Dufuna Boat: The 8,000 years oldest Canoe in Africa
Dufuna canoe. Photo: Ancient Black History
London, Jan. 27, 2018 (AltAfrika)-Since the Dufuna canoe was discovered by a local Fulani herdsman in 1987 archaeologists have been in a frenzy about the discovery. The canoe which was excavated by a combined team of Nigerian and German archeologists in 1994 at Dufuna, has continued to amaze them, for the simple reason that it has changed the course of history. Dufuna is a village along the Komodugu Gana river in Fune local government area of Yobe State, Nigeria.
The boat was dug out from a depth of five meters beneath the earth’s surface and measured 8.4 meters in length, 0.5 meters wide and about 5 cm thick varying at certain parts of the surface. The age of the boat has been put at about 8000 – 8500 years old (6000 – 6500 B.C.E.), thus, becoming the oldest boat in Africa and second oldest on earth. It predates the Egyptian Solar Boat by over 2000 years. The canoe belongs to the Late Stone Age period (Neolithic Age), when humans ceased to roam the face of the earth hunting to become herdsmen and cultivators and in the process becoming modifiers of their environment, with complex social structures, in response to new problems and ways of dealing with situations. Above right: Dufuna Boat, Dufuna, Northern Nigeria.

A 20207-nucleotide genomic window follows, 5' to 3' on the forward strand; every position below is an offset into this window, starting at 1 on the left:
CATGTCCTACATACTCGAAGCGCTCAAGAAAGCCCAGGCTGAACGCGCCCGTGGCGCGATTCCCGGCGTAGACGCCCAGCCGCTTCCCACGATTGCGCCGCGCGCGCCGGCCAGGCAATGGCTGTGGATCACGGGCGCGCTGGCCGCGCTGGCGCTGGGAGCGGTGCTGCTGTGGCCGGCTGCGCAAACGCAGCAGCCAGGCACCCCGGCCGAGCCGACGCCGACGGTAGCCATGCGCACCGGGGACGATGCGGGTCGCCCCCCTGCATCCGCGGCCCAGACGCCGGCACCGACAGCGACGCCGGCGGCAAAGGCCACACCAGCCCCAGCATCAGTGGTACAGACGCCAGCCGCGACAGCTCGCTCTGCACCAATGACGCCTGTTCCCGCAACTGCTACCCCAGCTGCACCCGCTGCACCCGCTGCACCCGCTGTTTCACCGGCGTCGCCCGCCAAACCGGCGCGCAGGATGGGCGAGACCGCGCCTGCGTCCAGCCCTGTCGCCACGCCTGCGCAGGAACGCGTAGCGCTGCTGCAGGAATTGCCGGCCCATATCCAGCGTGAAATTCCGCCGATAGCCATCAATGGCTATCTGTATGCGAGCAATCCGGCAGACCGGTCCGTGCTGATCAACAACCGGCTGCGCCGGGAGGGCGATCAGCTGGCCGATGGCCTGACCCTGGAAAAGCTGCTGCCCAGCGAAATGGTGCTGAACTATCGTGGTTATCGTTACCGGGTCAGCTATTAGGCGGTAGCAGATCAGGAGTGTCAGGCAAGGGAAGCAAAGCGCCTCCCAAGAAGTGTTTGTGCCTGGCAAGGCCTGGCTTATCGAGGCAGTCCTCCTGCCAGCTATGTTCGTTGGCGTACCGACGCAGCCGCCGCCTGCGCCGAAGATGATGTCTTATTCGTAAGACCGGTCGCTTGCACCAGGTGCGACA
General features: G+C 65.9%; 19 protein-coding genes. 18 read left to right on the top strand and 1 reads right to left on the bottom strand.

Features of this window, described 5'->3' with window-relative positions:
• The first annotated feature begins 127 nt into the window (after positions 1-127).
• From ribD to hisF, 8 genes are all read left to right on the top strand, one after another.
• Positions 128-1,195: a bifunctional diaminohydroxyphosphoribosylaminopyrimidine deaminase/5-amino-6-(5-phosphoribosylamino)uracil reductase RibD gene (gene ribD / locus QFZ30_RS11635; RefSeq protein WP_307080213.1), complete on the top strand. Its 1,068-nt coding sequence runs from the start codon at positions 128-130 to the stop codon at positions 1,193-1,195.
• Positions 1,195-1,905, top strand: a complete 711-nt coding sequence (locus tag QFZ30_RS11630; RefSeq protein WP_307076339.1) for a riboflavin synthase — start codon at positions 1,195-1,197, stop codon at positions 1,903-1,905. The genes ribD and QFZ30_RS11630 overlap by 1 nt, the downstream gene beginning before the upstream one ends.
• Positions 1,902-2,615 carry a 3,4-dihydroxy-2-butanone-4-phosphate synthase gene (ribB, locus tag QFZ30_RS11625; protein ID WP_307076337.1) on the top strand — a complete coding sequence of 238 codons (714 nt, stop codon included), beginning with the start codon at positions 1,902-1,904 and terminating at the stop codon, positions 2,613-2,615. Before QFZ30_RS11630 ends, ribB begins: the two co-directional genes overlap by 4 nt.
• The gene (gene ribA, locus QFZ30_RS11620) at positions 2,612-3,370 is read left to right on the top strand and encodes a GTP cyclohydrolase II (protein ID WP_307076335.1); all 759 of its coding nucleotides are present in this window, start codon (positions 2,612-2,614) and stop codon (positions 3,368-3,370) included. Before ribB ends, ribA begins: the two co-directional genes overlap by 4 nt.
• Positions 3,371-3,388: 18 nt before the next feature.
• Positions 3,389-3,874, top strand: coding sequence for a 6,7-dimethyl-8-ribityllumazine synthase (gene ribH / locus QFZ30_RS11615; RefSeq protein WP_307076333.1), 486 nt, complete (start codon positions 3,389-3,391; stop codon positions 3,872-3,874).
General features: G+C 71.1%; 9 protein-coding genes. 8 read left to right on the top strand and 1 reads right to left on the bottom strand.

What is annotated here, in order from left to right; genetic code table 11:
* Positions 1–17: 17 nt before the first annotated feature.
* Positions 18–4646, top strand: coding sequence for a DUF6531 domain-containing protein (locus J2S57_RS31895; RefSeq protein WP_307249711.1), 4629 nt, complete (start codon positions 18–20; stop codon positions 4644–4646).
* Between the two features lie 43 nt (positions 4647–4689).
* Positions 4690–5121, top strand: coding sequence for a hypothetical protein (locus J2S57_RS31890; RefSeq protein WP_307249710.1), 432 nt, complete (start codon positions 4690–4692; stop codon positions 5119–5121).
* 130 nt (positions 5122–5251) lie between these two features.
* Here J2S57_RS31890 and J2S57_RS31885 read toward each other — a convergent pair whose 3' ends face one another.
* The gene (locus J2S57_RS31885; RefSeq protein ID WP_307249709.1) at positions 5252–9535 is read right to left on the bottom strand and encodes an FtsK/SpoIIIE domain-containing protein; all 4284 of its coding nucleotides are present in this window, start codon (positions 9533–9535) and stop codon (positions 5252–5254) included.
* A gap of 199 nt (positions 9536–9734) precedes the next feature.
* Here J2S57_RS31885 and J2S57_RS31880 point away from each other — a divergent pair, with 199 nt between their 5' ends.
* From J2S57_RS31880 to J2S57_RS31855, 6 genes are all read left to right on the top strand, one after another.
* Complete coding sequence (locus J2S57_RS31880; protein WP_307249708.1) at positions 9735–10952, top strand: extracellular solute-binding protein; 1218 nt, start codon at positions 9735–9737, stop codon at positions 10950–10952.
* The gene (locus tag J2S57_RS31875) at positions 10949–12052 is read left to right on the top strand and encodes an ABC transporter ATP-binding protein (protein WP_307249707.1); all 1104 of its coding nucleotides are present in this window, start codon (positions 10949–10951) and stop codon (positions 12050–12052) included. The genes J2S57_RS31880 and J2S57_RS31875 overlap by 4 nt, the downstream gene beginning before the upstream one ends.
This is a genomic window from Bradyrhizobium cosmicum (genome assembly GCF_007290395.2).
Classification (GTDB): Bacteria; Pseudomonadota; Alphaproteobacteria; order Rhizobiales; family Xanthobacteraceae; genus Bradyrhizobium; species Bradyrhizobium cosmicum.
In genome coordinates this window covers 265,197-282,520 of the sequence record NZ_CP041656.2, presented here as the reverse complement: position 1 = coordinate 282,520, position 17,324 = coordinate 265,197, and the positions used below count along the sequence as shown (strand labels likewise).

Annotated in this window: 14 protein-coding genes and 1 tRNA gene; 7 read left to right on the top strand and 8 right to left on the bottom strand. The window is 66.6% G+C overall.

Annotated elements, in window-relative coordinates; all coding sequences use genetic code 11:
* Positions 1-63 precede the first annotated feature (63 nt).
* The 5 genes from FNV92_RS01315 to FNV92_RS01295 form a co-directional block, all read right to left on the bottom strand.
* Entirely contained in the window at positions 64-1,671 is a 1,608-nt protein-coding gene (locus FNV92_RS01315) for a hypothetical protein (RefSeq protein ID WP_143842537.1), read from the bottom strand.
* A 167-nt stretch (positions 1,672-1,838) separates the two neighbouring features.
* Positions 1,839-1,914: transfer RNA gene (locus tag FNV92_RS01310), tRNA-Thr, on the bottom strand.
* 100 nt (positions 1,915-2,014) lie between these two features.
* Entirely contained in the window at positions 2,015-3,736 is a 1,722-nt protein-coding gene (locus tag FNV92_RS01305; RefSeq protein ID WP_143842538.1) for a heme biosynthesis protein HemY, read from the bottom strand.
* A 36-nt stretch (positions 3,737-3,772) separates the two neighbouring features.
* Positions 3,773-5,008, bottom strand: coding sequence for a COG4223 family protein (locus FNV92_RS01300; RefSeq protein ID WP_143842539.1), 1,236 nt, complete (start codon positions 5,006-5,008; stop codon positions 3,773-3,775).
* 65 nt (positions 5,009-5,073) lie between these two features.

But more importantly, “the canoe has shown that people in the Niger area had a history of advanced technology and that they had mastered the three major items of neolithic culture which included the fashioning, standardization and utilization of tools according to set traditions. “It gives concrete evidence of transportation by seas as well as providing evidence of some form of long distance commercial activities indicative of existing political and economic structures.”